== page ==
This is quite possible, if the insulation used is "aerogel". Which happens to be the best physical-substance insulator around, and can even be fairly transparent. Not to mention that aerogel is also mostly silicon dioxide, the same as glass. The main drawback is that so far aerogel is hideously expensive.
Vernon, Jun 22 2011

       And unreasonably fragile.
RayfordSteele, Jun 22 2011

       And aerogel sucks up liquids like crazy.
baconbrain, Jun 22 2011

       What would insulate better, vacuum or dry Argon ?
8th of 7, Jun 22 2011

       /In such a world, I would store my raw meat inside a supermodel./   

       I volunteer for the beta testing of such a world.
bungston, Jun 22 2011

       I thought the point of this was to finally answer the question about what happens to the light when you shut the door...
gtoal, Jun 22 2011

       [8th of 7], the problem with vacuum is that the area of glass, with vacuum on one side, and air pressure on the other, would not be strong enough, unless the glass was super-thick/heavy. And argon can do "convection" heat-transfer in-between glass panes, unless there are lots of separators between the panes to interfere with the motion of the gas. But then the separators can simply physically conduct heat between the panes....   

       [RayfordSteele] and [baconbrain], neither of your objections to aerogel should be a problem if it is sealed inside glass panes. Of course I admit the entire fridge could still be fragile, but that's not really the issue here. People have been dealing with large glass panes for a long time, and mostly know to be more careful around them than when elswhere.
Vernon, Jun 22 2011

       You could use a vacuum, at least if the glass were reasonably thick and the areas were not too vast. The loading is about one ton per square foot, and there are glass floor-panels which can handle loads of this order easily. For larger areas, you would need either very thick glass or (much better) short stubby spacers to take the load. The spacers compromise insulation, but you'd still have way, way better insulation than a regular fridge has.   

       The main reason that vacuum-panels aren't used is that it's not easy to make them completely leak- proof cheaply, and there's no real point in having that level of thermal insulation in a fridge. Opening the door once will waste way more heat.
MaxwellBuchanan, Jun 22 2011

       Incidentally, the Dutch architect Konrad Hoogenvelt died trying to use "vacuum glass" in 1983. He was more a designer than an engineer, and designed and built a house which was transparent and almost perfectly (he argued) isolated from the outside world. He said it was meant to expose the occupants whilst insulating them, or some such tombollockry.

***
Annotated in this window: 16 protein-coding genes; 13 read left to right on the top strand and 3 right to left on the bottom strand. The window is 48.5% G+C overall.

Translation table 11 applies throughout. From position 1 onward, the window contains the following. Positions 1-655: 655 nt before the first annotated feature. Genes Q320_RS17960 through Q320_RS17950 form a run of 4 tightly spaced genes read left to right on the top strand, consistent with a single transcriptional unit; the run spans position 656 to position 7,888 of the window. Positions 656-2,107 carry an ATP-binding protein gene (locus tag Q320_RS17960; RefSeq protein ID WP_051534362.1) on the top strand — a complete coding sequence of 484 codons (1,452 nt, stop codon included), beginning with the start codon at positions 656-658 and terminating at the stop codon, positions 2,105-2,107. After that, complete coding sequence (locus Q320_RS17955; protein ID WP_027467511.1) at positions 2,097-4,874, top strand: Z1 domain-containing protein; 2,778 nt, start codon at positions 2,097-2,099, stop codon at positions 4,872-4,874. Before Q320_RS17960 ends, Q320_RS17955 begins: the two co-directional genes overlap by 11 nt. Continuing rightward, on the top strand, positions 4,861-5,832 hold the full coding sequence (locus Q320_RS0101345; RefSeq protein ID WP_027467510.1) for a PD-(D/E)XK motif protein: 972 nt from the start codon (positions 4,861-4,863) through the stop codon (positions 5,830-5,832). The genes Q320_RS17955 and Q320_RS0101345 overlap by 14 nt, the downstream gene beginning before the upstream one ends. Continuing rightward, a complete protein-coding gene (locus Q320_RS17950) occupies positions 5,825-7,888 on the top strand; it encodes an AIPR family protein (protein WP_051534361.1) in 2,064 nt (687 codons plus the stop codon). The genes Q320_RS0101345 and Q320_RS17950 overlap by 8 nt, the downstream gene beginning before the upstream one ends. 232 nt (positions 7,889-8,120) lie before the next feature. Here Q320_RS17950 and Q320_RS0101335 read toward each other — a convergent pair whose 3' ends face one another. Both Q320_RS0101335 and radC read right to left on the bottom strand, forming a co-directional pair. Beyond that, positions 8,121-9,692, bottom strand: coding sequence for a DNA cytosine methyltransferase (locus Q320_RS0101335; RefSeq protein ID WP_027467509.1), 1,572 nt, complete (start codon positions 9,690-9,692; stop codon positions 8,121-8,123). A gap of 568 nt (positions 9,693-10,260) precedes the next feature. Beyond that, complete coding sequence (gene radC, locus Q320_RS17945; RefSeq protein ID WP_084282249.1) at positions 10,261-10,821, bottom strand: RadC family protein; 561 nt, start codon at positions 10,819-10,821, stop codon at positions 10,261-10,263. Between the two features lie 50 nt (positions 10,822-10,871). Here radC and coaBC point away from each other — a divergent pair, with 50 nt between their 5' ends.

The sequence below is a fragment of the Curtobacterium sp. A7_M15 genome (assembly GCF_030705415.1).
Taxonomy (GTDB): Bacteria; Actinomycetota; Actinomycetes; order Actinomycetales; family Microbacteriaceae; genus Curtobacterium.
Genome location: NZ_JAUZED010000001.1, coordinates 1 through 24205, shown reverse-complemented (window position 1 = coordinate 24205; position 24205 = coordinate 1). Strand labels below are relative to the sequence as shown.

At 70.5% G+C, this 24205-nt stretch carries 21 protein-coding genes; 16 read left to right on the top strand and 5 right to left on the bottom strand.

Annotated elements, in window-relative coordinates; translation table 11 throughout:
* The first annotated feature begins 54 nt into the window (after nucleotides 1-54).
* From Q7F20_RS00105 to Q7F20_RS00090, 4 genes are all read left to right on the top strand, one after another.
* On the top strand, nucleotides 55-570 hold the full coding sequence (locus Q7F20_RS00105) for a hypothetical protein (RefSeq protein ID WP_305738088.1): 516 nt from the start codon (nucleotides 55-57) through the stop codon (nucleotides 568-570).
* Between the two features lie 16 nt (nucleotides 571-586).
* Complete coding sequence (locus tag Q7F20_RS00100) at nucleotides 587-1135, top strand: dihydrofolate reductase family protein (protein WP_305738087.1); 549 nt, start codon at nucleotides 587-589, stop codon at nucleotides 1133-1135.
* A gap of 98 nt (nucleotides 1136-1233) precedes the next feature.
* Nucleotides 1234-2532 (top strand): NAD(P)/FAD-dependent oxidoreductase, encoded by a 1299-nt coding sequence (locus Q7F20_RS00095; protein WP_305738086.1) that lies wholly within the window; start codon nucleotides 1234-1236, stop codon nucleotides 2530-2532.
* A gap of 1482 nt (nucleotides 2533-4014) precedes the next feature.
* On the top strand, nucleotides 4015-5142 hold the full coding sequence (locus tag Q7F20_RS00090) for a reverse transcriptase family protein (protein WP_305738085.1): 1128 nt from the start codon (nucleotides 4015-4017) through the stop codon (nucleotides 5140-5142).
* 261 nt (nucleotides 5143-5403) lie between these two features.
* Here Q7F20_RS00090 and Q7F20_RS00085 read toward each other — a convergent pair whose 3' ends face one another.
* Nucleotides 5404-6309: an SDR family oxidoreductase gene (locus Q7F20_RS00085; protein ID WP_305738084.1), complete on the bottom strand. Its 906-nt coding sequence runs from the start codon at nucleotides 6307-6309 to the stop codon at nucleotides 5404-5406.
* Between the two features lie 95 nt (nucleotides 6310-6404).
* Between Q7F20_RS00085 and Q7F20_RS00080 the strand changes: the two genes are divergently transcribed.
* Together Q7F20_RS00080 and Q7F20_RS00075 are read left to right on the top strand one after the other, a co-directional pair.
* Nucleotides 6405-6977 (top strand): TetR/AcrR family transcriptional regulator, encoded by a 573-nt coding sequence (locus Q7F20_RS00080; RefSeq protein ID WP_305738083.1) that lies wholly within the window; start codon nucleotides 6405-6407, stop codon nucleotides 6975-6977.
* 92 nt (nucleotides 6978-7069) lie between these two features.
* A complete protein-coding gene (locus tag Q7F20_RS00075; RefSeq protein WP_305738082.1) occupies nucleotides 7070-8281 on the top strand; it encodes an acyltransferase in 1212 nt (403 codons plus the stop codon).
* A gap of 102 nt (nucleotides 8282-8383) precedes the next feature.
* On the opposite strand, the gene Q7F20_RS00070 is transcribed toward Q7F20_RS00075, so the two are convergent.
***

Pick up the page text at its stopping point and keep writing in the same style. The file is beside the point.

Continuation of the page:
Most of the structure was built from glass slabs which were about 3ft square and contained a vacuum in the middle (they were made as single pieces, like a flat thick-walled vacuum tube).   

       It was probably all just about OK, except that the panels were bonded to eachother with a very rigid polycarbonate resin.   

       The presumption (after the accident) was that one panel had failed or been damaged and, on imploding, the stresses had triggered the collapse of adjacent panels, and so on in a catastrophic chain reaction which was reported as sounding "like a bomb blast". The end result was that most of the building was basically reduced to powder, along with its sole occupant (well, he was more of a mush than a powder). The site was closed off for more than six months while people argued over how to clear the debris, since the surviving panels could have shattered and imploded at any time; eventually they "defused" the remains using a steamroller with a cab protected by bullet-proof polycarbonate.   

       So maybe vacuum-panelled fridges are not such a great idea.
MaxwellBuchanan, Jun 22 2011

       isn't the bigger problem spoilage and/or heating from all the incoming light?
tjhenry, Jun 23 2011

       Heavy velvet drapes around the outside?
pocmloc, Jun 23 2011

       //Incidentally, the Dutch architect Konrad Hoogenvelt...// *citation needed
hippo, Jun 23 2011

       Would it be completely outside the realms of sensibility to make a glass fridge containing a large block of very clear ice, with a vacuum inside it, accessible via an airlock?
nineteenthly, Jun 23 2011

       // *citation needed// I don't think Hoogenvelt was in any state to receive one.
MaxwellBuchanan, Jun 23 2011

       [ ] the idea sucks except as a bar-fridge ("ice cube"), but I like [bigsleep]'s song.
FlyingToaster, Jun 23 2011

       Darnit, [MaxB], I Googled "Konrad Hoogenvelt". Most amusing.
baconbrain, Jun 23 2011